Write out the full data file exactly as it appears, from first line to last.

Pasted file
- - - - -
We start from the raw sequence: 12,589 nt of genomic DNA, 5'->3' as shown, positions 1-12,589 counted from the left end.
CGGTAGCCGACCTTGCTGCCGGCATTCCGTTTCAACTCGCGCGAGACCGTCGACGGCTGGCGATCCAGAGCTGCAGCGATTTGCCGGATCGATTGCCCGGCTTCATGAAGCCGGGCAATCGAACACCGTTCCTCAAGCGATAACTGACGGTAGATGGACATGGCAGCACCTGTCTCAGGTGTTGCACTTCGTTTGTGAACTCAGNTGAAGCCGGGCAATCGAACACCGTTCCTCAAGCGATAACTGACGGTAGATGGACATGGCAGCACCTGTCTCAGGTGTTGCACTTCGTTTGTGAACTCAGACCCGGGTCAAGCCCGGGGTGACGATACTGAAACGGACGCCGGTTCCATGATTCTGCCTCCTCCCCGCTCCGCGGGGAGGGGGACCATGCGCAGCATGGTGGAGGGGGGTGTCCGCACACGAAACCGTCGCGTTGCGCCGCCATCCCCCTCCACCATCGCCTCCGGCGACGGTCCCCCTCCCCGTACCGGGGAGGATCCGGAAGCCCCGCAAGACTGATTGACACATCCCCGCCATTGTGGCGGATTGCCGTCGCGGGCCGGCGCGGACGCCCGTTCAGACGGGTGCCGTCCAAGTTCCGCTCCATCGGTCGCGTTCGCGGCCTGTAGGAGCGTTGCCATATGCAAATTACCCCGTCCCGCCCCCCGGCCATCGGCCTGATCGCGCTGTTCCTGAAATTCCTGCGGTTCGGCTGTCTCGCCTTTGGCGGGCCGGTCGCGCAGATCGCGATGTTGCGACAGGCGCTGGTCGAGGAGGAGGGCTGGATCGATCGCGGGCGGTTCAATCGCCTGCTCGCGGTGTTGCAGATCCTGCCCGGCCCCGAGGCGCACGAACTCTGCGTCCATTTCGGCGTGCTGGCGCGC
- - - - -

We start from the raw sequence: 12,589 nt of genomic DNA, 5'->3' as shown, positions 1-12,589 counted from the left end.
CGGTAGCCGACCTTGCTGCCGGCATTCCGTTTCAACTCGCGCGAGACCGTCGACGGCTGGCGATCCAGAGCTGCAGCGATTTGCCGGATCGATTGCCCGGCTTCATGAAGCCGGGCAATCGAACACCGTTCCTCAAGCGATAACTGACGGTAGATGGACATGGCAGCACCTGTCTCAGGTGTTGCACTTCGTTTGTGAACTCAGNTGAAGCCGGGCAATCGAACACCGTTCCTCAAGCGATAACTGACGGTAGATGGACATGGCAGCACCTGTCTCAGGTGTTGCACTTCGTTTGTGAACTCAGACCCGGGTCAAGCCCGGGGTGACGATACTGAAACGGACGCCGGTTCCATGATTCTGCCTCCTCCCCGCTCCGCGGGGAGGGGGACCATGCGCAGCATGGTGGAGGGGGGTGTCCGCACACGAAACCGTCGCGTTGCGCCGCCATCCCCCTCCACCATCGCCTCCGGCGACGGTCCCCCTCCCCGTACCGGGGAGGATCCGGAAGCCCCGCAAGACTGATTGACACATCCCCGCCATTGTGGCGGATTGCCGTCGCGGGCCGGCGCGGACGCCCGTTCAGACGGGTGCCGTCCAAGTTCCGCTCCATCGGTCGCGTTCGCGGCCTGTAGGAGCGTTGCCATATGCAAATTACCCCGTCCCGCCCCCCGGCCATCGGCCTGATCGCGCTGTTCCTGAAATTCCTGCGGTTCGGCTGTCTCGCCTTTGGCGGGCCGGTCGCGCAGATCGCGATGTTGCGACAGGCGCTGGTCGAGGAGGAGGGCTGGATCGATCGCGGGCGGTTCAATCGCCTGCTCGCGGTGTTGCAGATCCTGCCCGGCCCCGAGGCGCACGAACTCTGCGTCCATTTCGGCGTGCTGGCGCGC